Developer Lendlease has received permission to remove trees and de-water dams at the historic Mount Gilead farming property south of Rosemeadow.
The farmland on the western side of Appin Road was rezoned last year and is earmarked for a new 1700-home housing estate.
In a document made public this afternoon (Friday), the four-member Campbelltown Local Planning Panel effectively authorised bulldozers and work crews to enter the site, dismissing the concerns of locals who argued that approval was premature because a development application for the proposed estate had yet to be assessed, let alone approved.
"In the Panel's opinion there are no grounds to justify refusal of the application," the document said.
Placard-holding residents and environmentalists staged a small but passionate protest outside Campbelltown Council's office on Wednesday hoping to convince planning panel members to reject the tree removal and dam de-watering application.
They called on Lendlease to embrace water sensitive urban design and retain Mount Gilead's trees and dams.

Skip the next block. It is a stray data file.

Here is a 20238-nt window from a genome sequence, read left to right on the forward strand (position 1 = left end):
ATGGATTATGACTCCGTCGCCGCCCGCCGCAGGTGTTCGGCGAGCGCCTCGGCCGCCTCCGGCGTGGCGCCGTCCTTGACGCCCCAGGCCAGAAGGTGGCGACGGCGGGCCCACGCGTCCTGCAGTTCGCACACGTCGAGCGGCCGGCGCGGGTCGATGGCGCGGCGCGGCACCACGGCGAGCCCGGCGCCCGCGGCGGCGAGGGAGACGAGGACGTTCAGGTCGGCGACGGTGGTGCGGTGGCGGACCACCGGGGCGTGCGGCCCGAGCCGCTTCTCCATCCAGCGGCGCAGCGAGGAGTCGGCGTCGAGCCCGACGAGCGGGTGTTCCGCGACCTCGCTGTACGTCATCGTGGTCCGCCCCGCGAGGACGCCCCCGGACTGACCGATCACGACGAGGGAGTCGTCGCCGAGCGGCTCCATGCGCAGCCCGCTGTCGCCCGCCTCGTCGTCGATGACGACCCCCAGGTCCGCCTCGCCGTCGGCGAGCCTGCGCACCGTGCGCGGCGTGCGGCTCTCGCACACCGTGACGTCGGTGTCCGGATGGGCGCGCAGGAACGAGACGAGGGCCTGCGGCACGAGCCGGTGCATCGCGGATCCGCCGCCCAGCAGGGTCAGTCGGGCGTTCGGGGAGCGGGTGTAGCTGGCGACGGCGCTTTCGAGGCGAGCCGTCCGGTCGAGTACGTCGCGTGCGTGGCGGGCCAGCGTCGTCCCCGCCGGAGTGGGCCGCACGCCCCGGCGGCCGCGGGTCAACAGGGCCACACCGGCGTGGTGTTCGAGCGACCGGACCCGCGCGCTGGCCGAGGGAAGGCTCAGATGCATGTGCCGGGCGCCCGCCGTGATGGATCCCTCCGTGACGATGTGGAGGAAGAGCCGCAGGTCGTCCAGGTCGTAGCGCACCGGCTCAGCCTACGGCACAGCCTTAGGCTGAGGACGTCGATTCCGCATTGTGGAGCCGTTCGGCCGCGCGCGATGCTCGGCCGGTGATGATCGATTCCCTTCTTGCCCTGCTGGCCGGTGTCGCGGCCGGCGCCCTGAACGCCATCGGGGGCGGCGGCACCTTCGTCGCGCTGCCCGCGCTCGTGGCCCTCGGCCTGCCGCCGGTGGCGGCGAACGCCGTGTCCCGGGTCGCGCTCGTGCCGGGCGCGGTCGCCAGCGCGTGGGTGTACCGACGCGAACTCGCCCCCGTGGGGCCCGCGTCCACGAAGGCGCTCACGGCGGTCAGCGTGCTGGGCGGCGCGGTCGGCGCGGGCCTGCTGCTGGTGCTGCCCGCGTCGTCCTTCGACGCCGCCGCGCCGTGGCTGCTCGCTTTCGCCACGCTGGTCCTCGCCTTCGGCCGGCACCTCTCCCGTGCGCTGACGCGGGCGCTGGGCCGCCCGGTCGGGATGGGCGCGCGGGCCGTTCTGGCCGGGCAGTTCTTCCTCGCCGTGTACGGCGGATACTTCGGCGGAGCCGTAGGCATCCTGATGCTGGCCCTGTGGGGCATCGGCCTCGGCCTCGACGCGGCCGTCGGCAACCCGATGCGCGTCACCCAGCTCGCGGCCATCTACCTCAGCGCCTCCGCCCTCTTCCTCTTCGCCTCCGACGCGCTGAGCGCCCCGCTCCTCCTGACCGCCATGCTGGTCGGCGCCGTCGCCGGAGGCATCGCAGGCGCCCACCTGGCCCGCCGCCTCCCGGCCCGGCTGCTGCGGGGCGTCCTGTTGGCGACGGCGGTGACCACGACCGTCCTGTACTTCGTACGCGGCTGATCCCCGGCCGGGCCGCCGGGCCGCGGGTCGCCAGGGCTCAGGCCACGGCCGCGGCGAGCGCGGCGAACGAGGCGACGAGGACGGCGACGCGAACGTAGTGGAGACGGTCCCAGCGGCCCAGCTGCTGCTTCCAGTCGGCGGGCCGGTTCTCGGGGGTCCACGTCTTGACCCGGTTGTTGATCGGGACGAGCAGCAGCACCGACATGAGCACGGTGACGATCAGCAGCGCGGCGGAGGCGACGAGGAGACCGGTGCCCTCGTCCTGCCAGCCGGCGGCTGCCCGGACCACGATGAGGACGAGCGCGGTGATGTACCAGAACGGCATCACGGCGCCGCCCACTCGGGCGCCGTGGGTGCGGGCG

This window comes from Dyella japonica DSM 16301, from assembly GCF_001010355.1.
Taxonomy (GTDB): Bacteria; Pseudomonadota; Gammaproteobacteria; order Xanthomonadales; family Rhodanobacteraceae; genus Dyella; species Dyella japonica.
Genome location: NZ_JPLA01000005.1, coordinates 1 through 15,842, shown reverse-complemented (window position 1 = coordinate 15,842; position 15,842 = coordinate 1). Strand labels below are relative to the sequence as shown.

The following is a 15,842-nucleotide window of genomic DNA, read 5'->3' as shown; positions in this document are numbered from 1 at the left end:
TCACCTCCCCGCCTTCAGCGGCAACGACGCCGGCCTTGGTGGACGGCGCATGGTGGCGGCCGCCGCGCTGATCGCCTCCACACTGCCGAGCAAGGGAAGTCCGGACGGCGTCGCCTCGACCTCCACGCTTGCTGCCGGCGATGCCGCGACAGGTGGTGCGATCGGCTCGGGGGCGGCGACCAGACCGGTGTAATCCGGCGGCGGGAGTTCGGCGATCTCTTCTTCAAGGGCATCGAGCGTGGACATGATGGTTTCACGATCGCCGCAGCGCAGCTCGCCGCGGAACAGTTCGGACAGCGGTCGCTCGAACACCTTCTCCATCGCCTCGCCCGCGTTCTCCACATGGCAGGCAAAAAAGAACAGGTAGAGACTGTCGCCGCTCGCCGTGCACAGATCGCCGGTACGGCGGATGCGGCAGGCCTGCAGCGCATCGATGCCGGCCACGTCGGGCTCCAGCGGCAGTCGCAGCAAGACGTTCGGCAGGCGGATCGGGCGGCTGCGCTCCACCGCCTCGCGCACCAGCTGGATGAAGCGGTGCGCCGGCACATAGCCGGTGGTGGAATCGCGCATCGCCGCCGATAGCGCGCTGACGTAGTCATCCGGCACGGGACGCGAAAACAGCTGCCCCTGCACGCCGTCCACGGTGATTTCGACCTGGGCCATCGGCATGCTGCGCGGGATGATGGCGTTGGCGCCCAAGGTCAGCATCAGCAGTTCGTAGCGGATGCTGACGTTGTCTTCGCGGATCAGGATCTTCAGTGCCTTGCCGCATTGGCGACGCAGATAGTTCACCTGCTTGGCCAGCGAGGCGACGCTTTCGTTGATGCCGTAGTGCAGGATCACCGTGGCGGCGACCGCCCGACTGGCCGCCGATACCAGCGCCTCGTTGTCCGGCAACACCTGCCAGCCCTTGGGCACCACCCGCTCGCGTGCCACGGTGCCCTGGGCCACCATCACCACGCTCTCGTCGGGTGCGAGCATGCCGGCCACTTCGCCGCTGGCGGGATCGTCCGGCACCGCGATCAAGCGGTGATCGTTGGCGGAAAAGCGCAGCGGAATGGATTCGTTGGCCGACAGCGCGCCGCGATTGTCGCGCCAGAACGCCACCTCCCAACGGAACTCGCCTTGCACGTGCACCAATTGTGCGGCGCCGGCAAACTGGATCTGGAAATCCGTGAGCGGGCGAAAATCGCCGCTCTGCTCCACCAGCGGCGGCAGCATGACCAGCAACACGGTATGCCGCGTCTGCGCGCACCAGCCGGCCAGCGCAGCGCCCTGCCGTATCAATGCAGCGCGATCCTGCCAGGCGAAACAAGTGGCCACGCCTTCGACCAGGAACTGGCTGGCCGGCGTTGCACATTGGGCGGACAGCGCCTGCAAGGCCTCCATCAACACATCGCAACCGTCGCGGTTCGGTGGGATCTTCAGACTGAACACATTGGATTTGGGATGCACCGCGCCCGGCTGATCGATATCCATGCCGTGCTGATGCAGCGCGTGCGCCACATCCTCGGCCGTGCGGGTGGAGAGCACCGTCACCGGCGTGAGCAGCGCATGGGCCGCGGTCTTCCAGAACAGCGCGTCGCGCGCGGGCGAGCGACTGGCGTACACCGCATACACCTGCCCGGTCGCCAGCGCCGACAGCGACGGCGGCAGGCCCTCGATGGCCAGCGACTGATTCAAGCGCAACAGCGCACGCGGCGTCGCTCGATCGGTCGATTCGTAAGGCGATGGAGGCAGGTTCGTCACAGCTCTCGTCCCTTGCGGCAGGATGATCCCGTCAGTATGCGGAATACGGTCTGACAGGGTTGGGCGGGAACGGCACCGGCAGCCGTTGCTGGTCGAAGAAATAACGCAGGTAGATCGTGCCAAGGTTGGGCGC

Protest participant and Georges River environmentalist Sharyn Cullis said other developers were keeping water in the landscape.
"It cools the land, it provides habitat for wildlife and is visually attractive," she said.
"The housing estate that Lendlease has planned for this site will be hot, arid and waterless."
Protest organiser and Appin resident Sue Gay reacted with dismay when told by The Advertiser that clearing of the site had been given the green light.
"I guess then we'll have to look at applying for an injunction," she said.
"There are many problems with this proposed housing estate that remain unresolved - there's water supply issues, sewerage and bushfire concerns just for starters," she said.
"There are so many inconsistencies at state and local levels on planning matters and the processes are all wrong."
The Planning Panel report said provision of water and sewerage services to the site "would be the subject of future arrangements between the applicant and Sydney Water" and it was satisfied such matters did not warrant refusal of an earthworks application.
The Planning Panel also stipulated that Lendlease take measures to ensure that any wildlife inhabiting the dams or neighbouring surrounds be "treated humanely and relocated" before development activities start.
"A qualified ecologist or wildlife carer is required to be present throughout the de-watering activities to relocate fauna or take fauna into care where appropriate" the approval document stated.
Ms Cullis however was unimpressed with this consent condition.
"It's a token gesture, just one small concession," she said.
"If they remove all the dams, where exactly will they take the turtles? They will be no habitat left."